But an aspect of HDFS that is talked about less frequently is the metadata stored on individual DataNodes. Each DataNode keeps a small amount of metadata allowing it to identify the cluster it participates in. If this metadata is lost, then the DataNode cannot participate in an HDFS instance and the data blocks it stores cannot be reached. The bug HADOOP-5342, “DataNodes do not start up because InconsistentFSStateException on just part of the disks in use” describes a condition where the DataNode metadata is corrupted across all the DataNodes, causing a cluster to be inaccessible.
Update (added 5/15/2013): The information below is dated; see this post for current instructions about configuring Eclipse for Hadoop contributions.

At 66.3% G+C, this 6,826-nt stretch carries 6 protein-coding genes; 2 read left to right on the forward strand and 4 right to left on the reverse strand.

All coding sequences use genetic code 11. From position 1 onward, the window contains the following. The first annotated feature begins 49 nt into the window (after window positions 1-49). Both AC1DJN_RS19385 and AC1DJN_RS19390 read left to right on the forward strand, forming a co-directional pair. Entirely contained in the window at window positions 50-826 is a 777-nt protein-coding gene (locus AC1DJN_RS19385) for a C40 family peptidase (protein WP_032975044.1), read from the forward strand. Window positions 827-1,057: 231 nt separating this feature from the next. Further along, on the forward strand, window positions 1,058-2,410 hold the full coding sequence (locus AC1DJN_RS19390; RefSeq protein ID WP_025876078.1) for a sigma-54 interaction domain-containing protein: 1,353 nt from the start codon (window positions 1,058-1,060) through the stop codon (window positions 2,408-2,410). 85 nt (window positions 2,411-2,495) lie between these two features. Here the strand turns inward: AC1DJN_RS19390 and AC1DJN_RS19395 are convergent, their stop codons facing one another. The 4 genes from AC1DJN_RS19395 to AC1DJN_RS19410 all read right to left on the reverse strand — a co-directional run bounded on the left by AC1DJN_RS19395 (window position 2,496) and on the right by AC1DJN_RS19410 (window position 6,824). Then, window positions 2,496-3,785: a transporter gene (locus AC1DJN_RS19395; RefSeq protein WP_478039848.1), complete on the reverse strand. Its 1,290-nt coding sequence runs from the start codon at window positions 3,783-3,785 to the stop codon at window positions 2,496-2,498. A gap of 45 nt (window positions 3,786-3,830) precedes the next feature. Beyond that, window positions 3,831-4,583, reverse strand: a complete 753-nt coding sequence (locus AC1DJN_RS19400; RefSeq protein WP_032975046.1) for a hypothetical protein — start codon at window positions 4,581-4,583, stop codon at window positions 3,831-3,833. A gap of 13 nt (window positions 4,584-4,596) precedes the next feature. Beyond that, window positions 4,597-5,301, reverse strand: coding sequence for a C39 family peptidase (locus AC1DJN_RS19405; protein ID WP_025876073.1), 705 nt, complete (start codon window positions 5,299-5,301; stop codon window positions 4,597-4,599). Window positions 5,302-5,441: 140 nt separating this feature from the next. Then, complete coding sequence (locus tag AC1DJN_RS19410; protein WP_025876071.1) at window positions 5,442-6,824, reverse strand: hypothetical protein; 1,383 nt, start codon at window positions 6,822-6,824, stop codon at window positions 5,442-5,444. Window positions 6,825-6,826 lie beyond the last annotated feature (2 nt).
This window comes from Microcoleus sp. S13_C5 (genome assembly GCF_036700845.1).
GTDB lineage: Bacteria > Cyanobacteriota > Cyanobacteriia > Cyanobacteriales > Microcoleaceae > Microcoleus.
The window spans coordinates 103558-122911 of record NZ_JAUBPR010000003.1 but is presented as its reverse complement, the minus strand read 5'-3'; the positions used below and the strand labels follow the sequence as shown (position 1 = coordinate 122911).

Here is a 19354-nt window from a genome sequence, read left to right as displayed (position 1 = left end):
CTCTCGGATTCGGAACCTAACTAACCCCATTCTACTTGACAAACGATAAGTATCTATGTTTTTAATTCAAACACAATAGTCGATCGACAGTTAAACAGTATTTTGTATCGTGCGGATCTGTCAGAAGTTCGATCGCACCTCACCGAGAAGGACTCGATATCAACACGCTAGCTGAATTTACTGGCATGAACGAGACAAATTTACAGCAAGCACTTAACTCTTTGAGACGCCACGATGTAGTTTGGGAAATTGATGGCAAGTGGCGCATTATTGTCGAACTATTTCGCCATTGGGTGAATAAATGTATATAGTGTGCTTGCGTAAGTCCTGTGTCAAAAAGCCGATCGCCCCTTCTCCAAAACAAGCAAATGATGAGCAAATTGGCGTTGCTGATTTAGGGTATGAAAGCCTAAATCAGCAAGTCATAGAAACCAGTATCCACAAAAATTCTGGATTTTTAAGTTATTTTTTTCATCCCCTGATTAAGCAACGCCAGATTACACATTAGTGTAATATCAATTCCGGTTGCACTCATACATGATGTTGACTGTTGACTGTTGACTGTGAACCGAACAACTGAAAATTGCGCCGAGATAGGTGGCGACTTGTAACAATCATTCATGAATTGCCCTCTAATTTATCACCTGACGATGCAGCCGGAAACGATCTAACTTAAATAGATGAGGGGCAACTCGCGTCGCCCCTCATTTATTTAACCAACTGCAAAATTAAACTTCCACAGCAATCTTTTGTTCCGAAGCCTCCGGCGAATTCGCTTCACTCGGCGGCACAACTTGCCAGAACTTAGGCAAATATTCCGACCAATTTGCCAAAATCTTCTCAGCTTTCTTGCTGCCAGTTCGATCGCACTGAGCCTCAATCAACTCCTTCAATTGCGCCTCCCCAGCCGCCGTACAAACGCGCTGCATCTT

One of the perks of using Java is the availability of functional, cross-platform IDEs. I use
vim for my daily editing needs, but when it comes to navigating, debugging, and coding large Java projects, I fire up Eclipse.
Typically, when you’re developing Map-Reduce applications, you simply point Eclipse at the Apache Hadoop
jar file, and you’re good to go. (Cloudera’s Hadoop training VM has a fully-configured example.) However, when you want to dig deeper to explore—and modify—Hadoop’s internals themselves, you’ll want to configure Eclipse to build Hadoop. Because there’s generated code and a complicated
build.xml file, this takes some tinkering. Now that I have the full Hadoop Eclipse experience going (it took me a few tries), I’ve prepared a screencast that will help guide you through it, from downloading Eclipse to debugging one of its unit tests. You’ll also want to reference the EclipseEnvironment Hadoop wiki page, which has more details.